Seattle and Los Angeles

A couple of months ago, we’d bought somewhat awkwardly scheduled air tickets for Grace’s job interviews on the West Coast. Since those interviews are now moot, we just used those tickets for vacation, staying in Seattle and Los Angeles for a few days each and doing touristy things.

Seattle and Los Angeles 2010

Some highlights for Seattle:

  • We stayed in a hotel a few blocks south of the Art Museum, and generally walked around in the area between the Space Needle and a bit south of Pioneer Square.
  • We did the Ride the Ducks Seattle tour, mainly to get orientated. There’s a similar tour in Philadelphia, but the Seattle one seemed more wide-ranging, probably because the city is a bit more spread out than here. The water-borne portion of the tour was in Lake Union, which had far more interesting things to look at than the sparse Delaware River waterfront.
  • We had a couple days of great weather, where the sun was out and the sky was clear enough so you could see Mt. Rainer off in the distance, and the Olympic Mountains ringing the western horizon. Possibly, people in Seattle lie and say that it’s raining and cloudy all the time, to keep other people from moving there.
  • We ate at or near Pike’s Place Market pretty much every day, from the piroshky stall, to the French bakery, to fancier Matt’s In the Market, to picking up fruit and yogurt and bringing it back to the hotel. If one were to live in downtown Seattle, one should live as close to the Market as possible, and get fat. We also had sandwiches at Salumi, which is a salami place near Pioneer Square.
  • In terms of restaurants with tablecloths and good views of the harbor (for whatever that’s worth), I liked Cutters Bay House the best, both for food and scenic harbor views. Ivar’s is right on the docks, near ferry terminal, so you can see the rush of bicycles and the cars driving on and off the boats, but I didn’t like the food quite as much.
  • The Science Fiction Museum and the Experience Music Project were kind of blah. They’re in the same Frank Gehry-designed building near the Space Needle, and it’s the same ticket for both. SFM consists of a couple of rooms off to the side and in the basement, and is smaller than you think it should be, and there’s way too much Star Trek. EMP is a lot less interesting than the Rock and Roll Hall of Fame in Cleveland, which feels like a real museum and does a great job in taking you through the history of rock, whereas EMP feels like something attached to a science fiction museum. There is a nifty piece of Web 2.0 tech in EMP, though: there’s a small digital photo studio, where you can dress up and pose like a rock star, and your photo gets posted up to the EMP website.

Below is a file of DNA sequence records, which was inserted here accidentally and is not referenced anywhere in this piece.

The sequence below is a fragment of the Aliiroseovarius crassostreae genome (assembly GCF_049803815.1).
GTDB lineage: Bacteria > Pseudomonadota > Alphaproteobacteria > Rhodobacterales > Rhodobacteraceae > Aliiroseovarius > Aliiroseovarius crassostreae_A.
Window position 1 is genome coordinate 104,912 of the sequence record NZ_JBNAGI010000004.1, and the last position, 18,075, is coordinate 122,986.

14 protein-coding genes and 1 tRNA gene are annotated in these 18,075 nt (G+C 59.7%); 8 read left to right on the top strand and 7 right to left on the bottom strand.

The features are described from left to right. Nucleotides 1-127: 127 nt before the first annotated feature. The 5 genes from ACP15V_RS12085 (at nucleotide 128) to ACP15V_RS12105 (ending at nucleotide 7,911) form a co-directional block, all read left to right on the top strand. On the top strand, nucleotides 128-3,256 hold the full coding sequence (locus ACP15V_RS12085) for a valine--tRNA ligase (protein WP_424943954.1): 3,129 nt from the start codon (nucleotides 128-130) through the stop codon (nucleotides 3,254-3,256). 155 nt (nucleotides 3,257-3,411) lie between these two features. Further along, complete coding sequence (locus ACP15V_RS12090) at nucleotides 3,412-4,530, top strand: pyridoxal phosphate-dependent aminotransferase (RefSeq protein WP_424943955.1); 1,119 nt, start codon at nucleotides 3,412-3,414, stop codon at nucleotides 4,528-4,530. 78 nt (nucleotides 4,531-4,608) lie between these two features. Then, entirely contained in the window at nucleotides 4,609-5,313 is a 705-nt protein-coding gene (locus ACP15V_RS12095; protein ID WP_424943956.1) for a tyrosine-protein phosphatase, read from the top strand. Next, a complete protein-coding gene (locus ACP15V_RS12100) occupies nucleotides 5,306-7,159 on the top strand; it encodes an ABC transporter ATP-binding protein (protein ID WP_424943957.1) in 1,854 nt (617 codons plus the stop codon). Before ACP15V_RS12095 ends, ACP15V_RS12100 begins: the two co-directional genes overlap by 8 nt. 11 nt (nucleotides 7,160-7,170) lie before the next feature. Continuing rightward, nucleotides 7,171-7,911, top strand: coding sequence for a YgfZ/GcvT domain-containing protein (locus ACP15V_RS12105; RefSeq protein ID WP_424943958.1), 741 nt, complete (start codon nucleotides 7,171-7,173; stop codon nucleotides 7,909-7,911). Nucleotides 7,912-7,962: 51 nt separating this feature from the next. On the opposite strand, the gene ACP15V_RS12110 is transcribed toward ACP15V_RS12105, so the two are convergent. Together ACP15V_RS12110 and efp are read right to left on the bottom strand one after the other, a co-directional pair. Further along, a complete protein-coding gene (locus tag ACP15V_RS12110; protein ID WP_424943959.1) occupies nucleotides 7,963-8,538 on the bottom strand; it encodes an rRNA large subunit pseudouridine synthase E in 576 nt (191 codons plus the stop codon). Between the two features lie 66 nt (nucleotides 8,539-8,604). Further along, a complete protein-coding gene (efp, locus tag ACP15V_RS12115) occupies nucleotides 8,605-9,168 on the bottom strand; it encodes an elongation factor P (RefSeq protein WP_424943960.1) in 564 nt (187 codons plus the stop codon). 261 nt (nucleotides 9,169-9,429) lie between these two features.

In Los Angeles, for the most part we stayed with friends, and got driven around.

  • There was the standard vista of Los Angeles as seen from Mulholland Drive. The haze made the city a vague hulk off in the distance, with a river of cars flowing in the flats around it.
  • Yes, the traffic is atrocious. For some reason, I thought of the area east of Cleveland, on Mayfield, where you’re passing endless strip malls, and the cars are backed up because of construction near I-271, but there is no construction: it’s just horribly congested because everyone has to drive everywhere.
  • There’s a dog run in a residential neighborhood, where you can get pretty close to the Hollywood sign. On the way to the dog run, there are notices posted, warning tourists that there’s no access to the Hollywood sign on this road.
  • There’s a giant Scientology “temple” (or whatever they call it) under construction near Children’s Hospital Los Angeles.
  • The area with the Hollywood Walk of Fame is what you expect: crowded with tourists, people aggressively selling tours to tourists, people dressed like Michael Jackson and Marilyn Monroe posing with tourists, shops full of plastic things tourists buy, etc. Fewer buildings need a new coat of paint than I would have thought.
  • Porto’s Bakery in Burbank is pretty awesome.
  • UCLA is pretty nice.
  • We went to the Museum of Jurassic Technology, which is, in some ways, a piece of performance art meditating on the nature of museums and the way museums present Truth. I had first heard of the place in a Harper’s article from a long time ago and its subsequent book, Mr. Wilson’s Cabinet of Wonders, and had wanted to visit since then. The Museum is surprisingly large and labyrinthine, though I didn’t see the famed African ants. Possibly I missed them. Possibly they were no longer on display. Possibly they never existed in the first place. Who knows what the truth with this place?
  • We ate at the Farmer’s Market, which is an old cluster of food stalls, now next to a high-end shopping mall (complete with Cheesecake Factory and Apple store). The food stalls themselves are family run, and range from Korean barbecue to an ice cream/soda fountain that’s been there since the 1930s, to the Middle Eastern bakery serving a version of pizza (lahmajoun).
  • We borrowed bikes from the hotel were were staying at for the last night of the trip (it’s near LAX, so we didn’t have to worry about traffic, especially with the LA Marathon closing down a good section of the city), and rode from around Marina Del Rey, past anarchic Venice Beach, to a point just north of Santa Monica pier.
  • For the last dinner there, we had Persian food, which is I think the first time we’ve done that. I suppose it’s similar to the more familiar-to-us Turkish food, but with a different mix of spices. Interestingly, we were told that there’s a large Iranian population in Beverly Hills, and shows like 90210, full of blondes at the high school, isn’t actually representative: there’s a plurality of Persian teens there.

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